“Moodymanc” has become one of the most respected names in house music today. The cheeky monniker was given as a nickname to Danny Ward by his cohorts at 2020 Vision recordings due to his heavily jazz tinged productions and Mancunian roots (Danny was a Hacienda regular and performer back in the day) whilst he was producing his two widely acclaimed albums and 12″s under the name “Dubble D” and as part of “2020 Soundsystem”.

As a DJ Danny prides himself in bringing a smooth mix of his vision of the best in current and classic sounds from accross the spectrum of house music incorporating a musicality and ability to read crowds that betrays his wide ranging background, experience and massive record collection. He is an expert at bringing the party on and keeping energy high and is equally at home on festival stages or in nightclubs.


So who is Moodymanc?
Moodymanc was a nickname that Ralph (Lawson) and Andy from 2020 Vision came up with for me whilst I was working on my second Dubble D album for them. No doubt due to the fact I would phone them up to moan about what slack bastards they were all the time (haha!).
They decided they would like to put out a 12″ of the housier cuts from that album under the monniker Moodymanc and to start an imprint for me so we mocked up the early KDJ font over a photo of Coronation Street and stuck it out without stopping to think that 90% of the planet had no idea what a Manc is.

It became the joke that nobody got (story of my life), but the name stuck and though I wasn’t over enamoured with it I really liked having an outlet to put out (in my eyes) purely House music which was free of any of the pressure or hype that was attached to my previous output.

How did you get into DJing?

I’ve always been a record buyer, and though it was never a main aim to become a DJ, I always enjoyed playing music at parties, to my friends and making mixtapes. As I started to get more records out the opportunities to DJ ‘officially’ started to turn up more and more, and, as we started to go out and play gigs with 2020soundsystem, I started to play a lot of the warm ups. That really made me focus a lot more on mixing and started me thinking more and more about playing house sets. I was really lucky in that I was playing alongside some of the best DJs in the world at some of the best parties and festivals, so I got to really check a lot of people at the top of their game out and, therefore, start to discover what I might like to do within it all. It was also great to play with Ralph (Lawson) so much, who was a massive influence on me. I’ve also always had friends, and been in bands, with great DJs, so it’s something I’ve always been around. These days it’s something I absolutely love and take incredibly seriously. I come from that musician background where it’s all about practise so I like to spend a LOT of time on the decks at home and also a great deal of time sifting for the right music to play. I LOVE it!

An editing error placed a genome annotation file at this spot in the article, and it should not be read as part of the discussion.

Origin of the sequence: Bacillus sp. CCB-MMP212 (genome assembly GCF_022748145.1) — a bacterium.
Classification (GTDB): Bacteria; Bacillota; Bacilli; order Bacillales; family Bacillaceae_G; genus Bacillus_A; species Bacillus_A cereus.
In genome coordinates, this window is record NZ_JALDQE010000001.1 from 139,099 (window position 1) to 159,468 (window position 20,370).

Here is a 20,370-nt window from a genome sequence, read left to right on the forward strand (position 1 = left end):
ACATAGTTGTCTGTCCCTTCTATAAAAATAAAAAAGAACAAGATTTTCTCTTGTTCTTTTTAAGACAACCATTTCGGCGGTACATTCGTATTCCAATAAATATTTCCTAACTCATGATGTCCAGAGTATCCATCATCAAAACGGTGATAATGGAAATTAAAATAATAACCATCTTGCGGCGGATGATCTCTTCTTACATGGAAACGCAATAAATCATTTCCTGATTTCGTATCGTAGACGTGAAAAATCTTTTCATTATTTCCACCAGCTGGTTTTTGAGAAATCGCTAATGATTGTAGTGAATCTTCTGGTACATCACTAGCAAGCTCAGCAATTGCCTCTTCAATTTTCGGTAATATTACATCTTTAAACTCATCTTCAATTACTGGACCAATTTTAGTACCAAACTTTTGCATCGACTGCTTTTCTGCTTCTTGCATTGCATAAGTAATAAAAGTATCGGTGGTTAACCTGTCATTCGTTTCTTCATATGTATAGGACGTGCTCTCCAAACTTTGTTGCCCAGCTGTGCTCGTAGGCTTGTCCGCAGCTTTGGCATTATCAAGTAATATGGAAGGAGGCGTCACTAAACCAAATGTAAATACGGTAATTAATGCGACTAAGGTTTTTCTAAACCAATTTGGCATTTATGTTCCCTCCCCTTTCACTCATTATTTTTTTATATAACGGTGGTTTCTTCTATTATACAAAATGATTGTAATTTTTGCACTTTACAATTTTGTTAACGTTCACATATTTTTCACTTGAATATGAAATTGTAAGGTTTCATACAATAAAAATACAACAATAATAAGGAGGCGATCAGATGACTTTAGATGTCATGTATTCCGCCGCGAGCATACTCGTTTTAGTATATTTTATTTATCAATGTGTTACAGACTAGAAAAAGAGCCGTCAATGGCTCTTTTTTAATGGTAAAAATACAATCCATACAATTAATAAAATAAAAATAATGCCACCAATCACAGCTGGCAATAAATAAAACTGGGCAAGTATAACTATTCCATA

What type of music did you used to mix with back then? Does any of it still creep into your sets these days?
A lot of hip hop, soul, some african and latin stuff, reggae, funk, and groovier jazz, as well as house and techno. Even these days, if I’m playing a ‘House’ set, I still try to play tunes that reference these sorts of records. It’s a major part of what inspires me as a DJ, and as a producer too.

As well as DJing, you produce your own music. How did you get into that?